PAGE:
Many investors, especially during earnings season, seem to focus on the income statement. How much revenue was there? How much net income was there? Yet that focus can be dangerous, because it's the balance sheet that actually tells us a lot about how the company is doing and what it's likely to be doing in the not-too-distant future. Today, I'll focus on two balance-sheet line items: accounts receivable (A/R) and inventories, and how they relate to sales.

In Thornton O'Glove's book, Quality of Earnings -- a compilation of lessons learned while writing the Quality of Earnings Report, "Wall Street's most exclusive newsletter" -- he calls the analysis of A/R and inventory growth relative to sales the "best method" to get ahead of Wall Street analysts.

One of these simple ploys -- the best method I have ever discovered to predict future downwards earnings revisions by Wall Street security analysts -- is a careful analysis of accounts receivables and inventories. Learn how to interpret these ... a larger than average accounts receivable situation, and/or a bloated inventory. When I see these, bells go off in my head.

If A/R goes up significantly faster than sales, then the company could be stuffing the channel, pulling sales in from the future. That can be done for only so long before customers cry "Enough!" and stop buying for a while. Then the company ends up missing revenue and earnings and the stock price gets whacked.

It's similar for inventory. If that is going up significantly faster than sales, that could mean demand is slowing down and a big inventory writedown might be coming. Or, sales will be hurt when large markdowns are used just to clear out inventory.

Note, I'm not talking about normal business cycle stuff. Many retailers build up inventory before the holiday season to meet expected demand. That's normal. What I'm looking for is when there's a big disconnect between the growth of sales and the growth of A/R or inventory. That's a potential sign of a risky investment and makes me dig a bit deeper to see what's going on.

So let's apply this to National Oilwell Varco (NYSE: NOV), the oil drilling services company. Here's what the company has reported for the latest four-quarter period, and for the past two year-over-year periods. I've also included a couple of others for comparison's sake.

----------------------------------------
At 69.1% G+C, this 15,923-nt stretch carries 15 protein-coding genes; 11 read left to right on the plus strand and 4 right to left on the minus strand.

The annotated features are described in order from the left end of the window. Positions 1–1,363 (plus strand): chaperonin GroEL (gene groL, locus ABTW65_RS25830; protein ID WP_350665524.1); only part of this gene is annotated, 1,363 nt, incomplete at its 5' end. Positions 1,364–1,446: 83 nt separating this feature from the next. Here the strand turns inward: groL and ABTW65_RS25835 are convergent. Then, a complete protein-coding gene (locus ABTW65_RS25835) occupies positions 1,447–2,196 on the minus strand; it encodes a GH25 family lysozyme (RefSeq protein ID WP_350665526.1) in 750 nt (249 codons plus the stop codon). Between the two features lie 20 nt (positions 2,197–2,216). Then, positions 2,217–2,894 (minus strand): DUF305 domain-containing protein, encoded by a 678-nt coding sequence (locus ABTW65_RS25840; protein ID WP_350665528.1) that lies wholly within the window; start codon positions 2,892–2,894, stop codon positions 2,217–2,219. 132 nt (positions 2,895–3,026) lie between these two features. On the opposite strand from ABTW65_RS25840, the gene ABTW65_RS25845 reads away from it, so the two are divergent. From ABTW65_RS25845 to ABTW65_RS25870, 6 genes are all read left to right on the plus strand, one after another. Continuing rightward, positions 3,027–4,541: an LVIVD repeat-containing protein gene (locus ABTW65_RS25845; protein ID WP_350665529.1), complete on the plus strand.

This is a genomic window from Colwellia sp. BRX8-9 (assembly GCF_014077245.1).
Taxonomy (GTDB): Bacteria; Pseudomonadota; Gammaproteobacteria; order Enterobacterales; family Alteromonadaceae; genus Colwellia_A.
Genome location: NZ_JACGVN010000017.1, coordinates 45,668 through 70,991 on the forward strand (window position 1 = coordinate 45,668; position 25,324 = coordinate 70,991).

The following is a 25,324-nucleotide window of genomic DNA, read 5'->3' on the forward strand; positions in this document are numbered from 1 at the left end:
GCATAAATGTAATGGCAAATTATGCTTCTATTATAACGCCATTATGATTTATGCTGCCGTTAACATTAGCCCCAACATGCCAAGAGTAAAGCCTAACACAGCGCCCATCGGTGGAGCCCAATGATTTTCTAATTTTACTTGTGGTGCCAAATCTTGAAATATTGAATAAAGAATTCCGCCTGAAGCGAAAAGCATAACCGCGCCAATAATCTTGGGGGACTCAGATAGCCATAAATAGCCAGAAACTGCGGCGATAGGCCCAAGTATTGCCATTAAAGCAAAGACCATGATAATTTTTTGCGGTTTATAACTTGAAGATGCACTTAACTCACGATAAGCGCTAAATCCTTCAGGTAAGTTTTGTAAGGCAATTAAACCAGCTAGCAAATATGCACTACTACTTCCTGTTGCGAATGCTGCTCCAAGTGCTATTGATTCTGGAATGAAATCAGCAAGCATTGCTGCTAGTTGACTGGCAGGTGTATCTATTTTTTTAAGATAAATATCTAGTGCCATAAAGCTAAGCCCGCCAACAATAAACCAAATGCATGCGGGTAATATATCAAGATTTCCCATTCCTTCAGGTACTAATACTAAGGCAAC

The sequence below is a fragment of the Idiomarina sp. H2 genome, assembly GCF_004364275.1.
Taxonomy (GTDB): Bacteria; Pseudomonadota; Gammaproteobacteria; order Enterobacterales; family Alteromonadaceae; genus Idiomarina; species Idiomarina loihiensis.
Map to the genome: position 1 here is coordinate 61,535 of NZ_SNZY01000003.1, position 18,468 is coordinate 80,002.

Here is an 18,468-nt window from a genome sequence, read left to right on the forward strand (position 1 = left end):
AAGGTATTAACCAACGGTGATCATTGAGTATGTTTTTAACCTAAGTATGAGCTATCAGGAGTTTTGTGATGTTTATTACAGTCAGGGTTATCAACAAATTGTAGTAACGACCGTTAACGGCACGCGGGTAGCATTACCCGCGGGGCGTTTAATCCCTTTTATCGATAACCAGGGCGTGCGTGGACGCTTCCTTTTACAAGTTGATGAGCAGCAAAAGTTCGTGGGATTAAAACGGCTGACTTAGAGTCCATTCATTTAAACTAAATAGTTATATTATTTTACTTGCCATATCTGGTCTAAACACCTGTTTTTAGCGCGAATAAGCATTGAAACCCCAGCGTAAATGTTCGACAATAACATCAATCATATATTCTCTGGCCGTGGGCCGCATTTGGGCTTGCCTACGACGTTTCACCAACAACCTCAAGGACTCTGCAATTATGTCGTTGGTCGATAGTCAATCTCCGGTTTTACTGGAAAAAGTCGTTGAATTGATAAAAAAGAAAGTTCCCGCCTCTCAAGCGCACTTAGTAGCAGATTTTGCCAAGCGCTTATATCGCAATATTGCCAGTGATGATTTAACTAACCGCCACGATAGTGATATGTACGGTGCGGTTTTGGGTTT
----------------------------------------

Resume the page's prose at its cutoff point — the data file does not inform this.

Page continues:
Metric

National Oilwell Varco

Schlumberger (NYSE: SLB)

Halliburton (NYSE: HAL)

Revenue growth, TTM

(12.3%)

(11.5%)

(10.1%)

A/R growth, TTM

(8.3%)

2.1%

9.5%

Inventory growth, TTM

(10.0%)

(7.7%)

(3.5%)

       

Revenue growth, year ago

23.7%

1.8%

3.3%

A/R growth, year ago

(28.1%)

(1.7%)

(12.0%)

Inventory growth, year ago

9.8%

12.2%

5.5%

       

Revenue growth, 2 years ago

33.8%

17.8%

18.2%

A/R growth, 2 years ago

55.6%

26.9%

21.5%

Inventory growth, 2 years ago

55.3%

18.5%

15.7%

Source: Capital IQ, a division of Standard & Poor's; TTM = trailing 12 months.

As you can see, National Oilwell has done a pretty good job of keeping A/R and inventory growth pretty much in line with sales growth. It let things get a bit ahead a couple of years, but it appears to have quickly clamped down and gotten things back in line in the past two years. Schlumberger and Halliburton have also done a good job, especially last year for Halliburton when sales grew very slowly, a time all too many companies let inventory or A/R growth get out of hand. No real warning flags here.

Pay attention to the balance sheet, plug a few numbers into a simple spreadsheet, and, according to O'Glove, you can get ahead of Wall Street. This easy analysis, along with a bit of thought as to what could be happening, gives you the potential to save yourself the heartache of seeing your investment get sharply cut when a company reports a "surprisingly" disappointing quarter.

The warning signs are often there ahead of time. This tool helps you see them.

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Fool analyst Jim Mueller owns shares of Schlumberger, but doesn't own shares of any other company mentioned. He works with the Stock Advisor newsletter service. The Motley Fool is investors writing for investors.